Indignant because Jesus had healed on the Sabbath, the synagogue ruler said to the people, “There are six days for work, so come and be healed on those days, not on the Sabbath.” (Luke 13:14).
In his book on Sabbath keeping, The Rest of God, author and Pastor Mark Buchanan begins by asking a basic question: How does one define Sabbath? Buchanan rightly observes that our answers typically gravitate toward the calendar.
The Sabbath Day: Is it the first or seventh day of the week? Buchanan deftly guides our thinking away from the calendar to something deeper. Sabbath keeping is about an inner posture, a disposition of spirit. Apart from a Sabbath heart we will never keep the Sabbath day, no matter what day that is.
The same idea shows up in John Ortberg’s book Soul Keeping. Ortberg explores the difference between being busy and being hurried. Busy-ness is about my schedule and my activities. It is an outward reality that can be physically demanding. Being hurried is different. When I’m hurried, I’m preoccupied and I’m not truly present to those near me or to the activity I’m engaged in. Hurry is an inward reality that is spiritually draining. Hurry is a condition of soul.
Jesus was constantly busy. He was never hurried. He truly possessed a sabbath heart, even though he didn’t seem very careful about the sabbath laws.
In Luke 13 we have a story about a very conscientious synagogue ruler who loved the Sabbath day. He spent six days of every week thinking about the one – the Sabbath. He anticipated the gathering God’s people, the reading of the Scriptures, the Rabbi’s thoughtful exposition of what was read. Simply put, he lived for the Sabbath, guarding it, hovering over it. He had a zero-tolerance policy for slack Sabbath keepers. So on the day when Jesus touched and healed the bent-over woman, the synagogue ruler was indignant.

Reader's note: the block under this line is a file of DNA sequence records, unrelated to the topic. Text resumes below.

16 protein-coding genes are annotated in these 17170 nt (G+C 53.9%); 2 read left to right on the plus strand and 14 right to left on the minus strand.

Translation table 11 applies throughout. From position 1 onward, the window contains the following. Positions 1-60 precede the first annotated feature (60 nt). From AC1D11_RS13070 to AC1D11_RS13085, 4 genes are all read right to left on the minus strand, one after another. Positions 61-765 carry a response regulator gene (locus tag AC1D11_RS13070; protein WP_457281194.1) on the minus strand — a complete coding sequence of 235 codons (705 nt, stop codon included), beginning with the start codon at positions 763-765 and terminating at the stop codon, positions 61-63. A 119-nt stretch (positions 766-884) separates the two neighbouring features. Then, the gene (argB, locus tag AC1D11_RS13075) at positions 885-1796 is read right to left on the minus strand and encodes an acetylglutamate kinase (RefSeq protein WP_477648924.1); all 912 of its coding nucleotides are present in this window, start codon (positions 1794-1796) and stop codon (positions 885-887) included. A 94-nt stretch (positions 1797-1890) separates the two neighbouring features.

Our indignation reveals much about us. Interestingly, one of the seven occurrences of this word in the New Testament speaks to Jesus’ own sense of indignation, a reaction provoked when the disciples tried to prevent children from coming to him (Mark 10:13-16). For the synagogue ruler, indignation flared when a Sabbath violation was detected.
“You have six days for work. Come and be healed on one of those days, not the Sabbath.” Indignant people find it hard to celebrate. Somehow the Sabbath-loving synagogue ruler missed that a woman who had been afflicted for eighteen years had been healed, set free from her infirmity. How is it possible that he didn’t see this?
A Heart Free and Filled
When the Sabbath is imposed from the outside there will be order and decorum, there will be dignified religion and decent behavior. What will be missing is joy.
When the Sabbath becomes something forced and enforced, a system of dos and don’ts rather than something that flows from within us, we quickly lose the joy and celebration that God intended for this Holy day. Sabbath is a matter of the heart – a heart that is both free and filled.
A free heart: Free from the drive to prove something to the world, free from hurry, free from the fear that things will fall apart without your constant attention, free from the need to be indispensable to everyone with regard to everything.
And a filled heart: Filled with peace, filled with confidence in the power of God to govern the world, filled with trust that this powerful God can handle what concerns you.
God cares less about your calendar than he does your heart. Designating one day out of seven as the Sabbath day is indeed important. Cultivating a Sabbath heart is absolutely necessary.
Gracious God, I don’t want to miss the joy of Sabbath keeping. By the work of your Spirit, begin this day to cultivate a right spirit within me – a heart that is both free from fear and filled with trust. Let this coming Sabbath day be lived from the inside out, delighting in your works and resting in your grace. Amen